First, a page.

Tuesday, March 5, 2013
48. Mobb Deep - The Infamous
Mobb Deep makes urgent, desperate music. Rarely do they relish the spoils of a life of crime, focusing more on the need to make money at any cost and the danger of getting caught doing it. Their world is a paranoid one, full of snitches copping pleas, police on the prowl and competition lurking in every alley.
They may paint a bleak picture, but Havoc and Prodigy are exceptional storytellers, layering each track with real characters, believable stories and even traces of self-doubt. One of their finest moments is "Up North Trip," an often sad depiction of how jail time affects the inmate and the family they left behind. It's these details that separate Mobb Deep from the bevy of faceless mid-90s "gangsta" rappers.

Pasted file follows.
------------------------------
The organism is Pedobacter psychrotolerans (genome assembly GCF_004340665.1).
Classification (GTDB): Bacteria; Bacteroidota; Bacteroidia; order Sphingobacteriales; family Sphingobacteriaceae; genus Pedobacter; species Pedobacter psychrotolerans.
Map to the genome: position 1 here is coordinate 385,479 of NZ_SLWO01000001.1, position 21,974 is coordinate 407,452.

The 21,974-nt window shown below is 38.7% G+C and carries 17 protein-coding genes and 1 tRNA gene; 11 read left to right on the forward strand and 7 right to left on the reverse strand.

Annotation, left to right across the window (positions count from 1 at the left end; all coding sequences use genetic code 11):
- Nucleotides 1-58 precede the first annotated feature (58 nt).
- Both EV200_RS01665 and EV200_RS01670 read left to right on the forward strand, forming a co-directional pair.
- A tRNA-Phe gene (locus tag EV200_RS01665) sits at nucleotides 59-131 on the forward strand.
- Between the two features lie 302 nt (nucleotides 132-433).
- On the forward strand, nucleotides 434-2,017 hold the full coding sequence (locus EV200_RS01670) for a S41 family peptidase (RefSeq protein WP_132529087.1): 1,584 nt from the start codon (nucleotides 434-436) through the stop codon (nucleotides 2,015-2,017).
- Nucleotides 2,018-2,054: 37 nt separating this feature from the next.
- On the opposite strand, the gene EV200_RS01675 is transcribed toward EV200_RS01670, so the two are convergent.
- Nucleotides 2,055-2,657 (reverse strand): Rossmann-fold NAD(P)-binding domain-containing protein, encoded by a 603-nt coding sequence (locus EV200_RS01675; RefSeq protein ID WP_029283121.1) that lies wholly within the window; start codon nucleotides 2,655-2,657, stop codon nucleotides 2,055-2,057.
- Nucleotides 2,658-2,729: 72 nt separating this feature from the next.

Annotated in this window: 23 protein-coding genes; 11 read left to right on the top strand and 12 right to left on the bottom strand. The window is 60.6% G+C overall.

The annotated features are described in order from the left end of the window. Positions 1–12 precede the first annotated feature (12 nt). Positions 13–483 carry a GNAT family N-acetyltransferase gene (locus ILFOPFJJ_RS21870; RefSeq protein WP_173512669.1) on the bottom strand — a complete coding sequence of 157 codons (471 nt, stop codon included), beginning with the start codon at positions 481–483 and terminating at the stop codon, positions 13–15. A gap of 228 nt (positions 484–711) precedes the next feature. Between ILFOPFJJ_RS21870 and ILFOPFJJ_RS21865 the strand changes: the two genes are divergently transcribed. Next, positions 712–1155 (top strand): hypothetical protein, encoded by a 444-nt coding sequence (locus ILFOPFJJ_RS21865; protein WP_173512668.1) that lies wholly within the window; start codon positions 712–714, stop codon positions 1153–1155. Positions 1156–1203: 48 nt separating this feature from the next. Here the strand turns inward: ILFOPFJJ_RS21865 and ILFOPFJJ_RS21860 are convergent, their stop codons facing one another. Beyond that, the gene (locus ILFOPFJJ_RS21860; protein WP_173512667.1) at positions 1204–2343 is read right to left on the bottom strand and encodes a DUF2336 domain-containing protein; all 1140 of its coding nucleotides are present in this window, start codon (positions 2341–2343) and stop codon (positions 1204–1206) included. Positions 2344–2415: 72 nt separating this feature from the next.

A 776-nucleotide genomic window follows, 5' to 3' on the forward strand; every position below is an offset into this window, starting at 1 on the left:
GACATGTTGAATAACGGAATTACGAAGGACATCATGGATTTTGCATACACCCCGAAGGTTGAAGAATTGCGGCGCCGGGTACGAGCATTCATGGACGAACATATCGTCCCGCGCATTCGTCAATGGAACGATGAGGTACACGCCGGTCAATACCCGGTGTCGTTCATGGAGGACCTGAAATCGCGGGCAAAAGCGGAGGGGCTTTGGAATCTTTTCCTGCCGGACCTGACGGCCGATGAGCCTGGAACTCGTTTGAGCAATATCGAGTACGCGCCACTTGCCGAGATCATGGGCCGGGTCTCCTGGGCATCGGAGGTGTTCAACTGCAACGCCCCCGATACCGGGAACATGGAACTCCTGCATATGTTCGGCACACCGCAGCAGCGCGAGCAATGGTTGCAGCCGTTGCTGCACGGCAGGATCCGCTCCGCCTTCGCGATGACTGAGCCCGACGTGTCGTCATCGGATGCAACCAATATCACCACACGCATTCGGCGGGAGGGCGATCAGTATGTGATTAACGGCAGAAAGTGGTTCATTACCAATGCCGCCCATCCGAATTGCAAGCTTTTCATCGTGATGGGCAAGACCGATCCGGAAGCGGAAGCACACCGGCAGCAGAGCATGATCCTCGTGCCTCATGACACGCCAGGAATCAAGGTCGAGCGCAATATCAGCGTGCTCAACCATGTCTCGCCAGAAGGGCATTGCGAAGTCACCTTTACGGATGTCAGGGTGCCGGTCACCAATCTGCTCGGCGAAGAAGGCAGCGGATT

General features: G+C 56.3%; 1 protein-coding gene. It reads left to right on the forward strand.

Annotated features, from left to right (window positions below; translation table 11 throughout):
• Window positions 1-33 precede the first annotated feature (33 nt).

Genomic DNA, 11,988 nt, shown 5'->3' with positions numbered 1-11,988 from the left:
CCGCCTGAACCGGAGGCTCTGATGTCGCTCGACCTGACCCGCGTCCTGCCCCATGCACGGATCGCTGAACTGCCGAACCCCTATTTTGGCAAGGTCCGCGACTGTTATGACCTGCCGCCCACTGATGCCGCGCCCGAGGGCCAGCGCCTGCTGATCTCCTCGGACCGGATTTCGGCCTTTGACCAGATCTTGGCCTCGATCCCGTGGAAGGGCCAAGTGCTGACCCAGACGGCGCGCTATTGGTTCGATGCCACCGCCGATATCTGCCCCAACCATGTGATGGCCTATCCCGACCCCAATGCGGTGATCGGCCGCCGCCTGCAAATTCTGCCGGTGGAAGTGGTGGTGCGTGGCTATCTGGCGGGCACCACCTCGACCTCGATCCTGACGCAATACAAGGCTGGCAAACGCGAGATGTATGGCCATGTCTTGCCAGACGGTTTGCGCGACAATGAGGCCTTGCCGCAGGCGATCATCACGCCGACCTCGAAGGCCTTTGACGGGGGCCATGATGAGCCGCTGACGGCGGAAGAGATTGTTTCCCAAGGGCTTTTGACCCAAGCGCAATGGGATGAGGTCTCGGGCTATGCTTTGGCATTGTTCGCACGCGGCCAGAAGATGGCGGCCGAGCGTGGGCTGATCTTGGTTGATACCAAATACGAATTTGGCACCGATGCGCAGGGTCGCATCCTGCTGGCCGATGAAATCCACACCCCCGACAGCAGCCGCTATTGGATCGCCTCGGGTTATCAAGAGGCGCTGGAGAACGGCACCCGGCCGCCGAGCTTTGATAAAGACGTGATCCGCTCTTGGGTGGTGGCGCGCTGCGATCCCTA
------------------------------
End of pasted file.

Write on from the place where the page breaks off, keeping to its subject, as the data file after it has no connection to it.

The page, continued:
Their sound even strays from the status quo. Havoc handles the production brilliantly, maintaining a sonic continuity birthed from classic New York jazz and merged with menacing piano loops and a feverish sense of dread. It's to his credit that he crafted a focused piece with so many collaborators (i.e. Q-Tip's guest production, Nas, Ghostface and Raekwon verses), but with a crushing drum track in the forefront on nearly every song, most contributors are forced to coalesce with the beat.
The end result is an authentic slice of Queens crime "fiction." The Infamous is free of cheesy party tracks, pop hooks or moralistic backpedaling. It's completely honest about its intentions and depicts street crime at its most dehumanizing.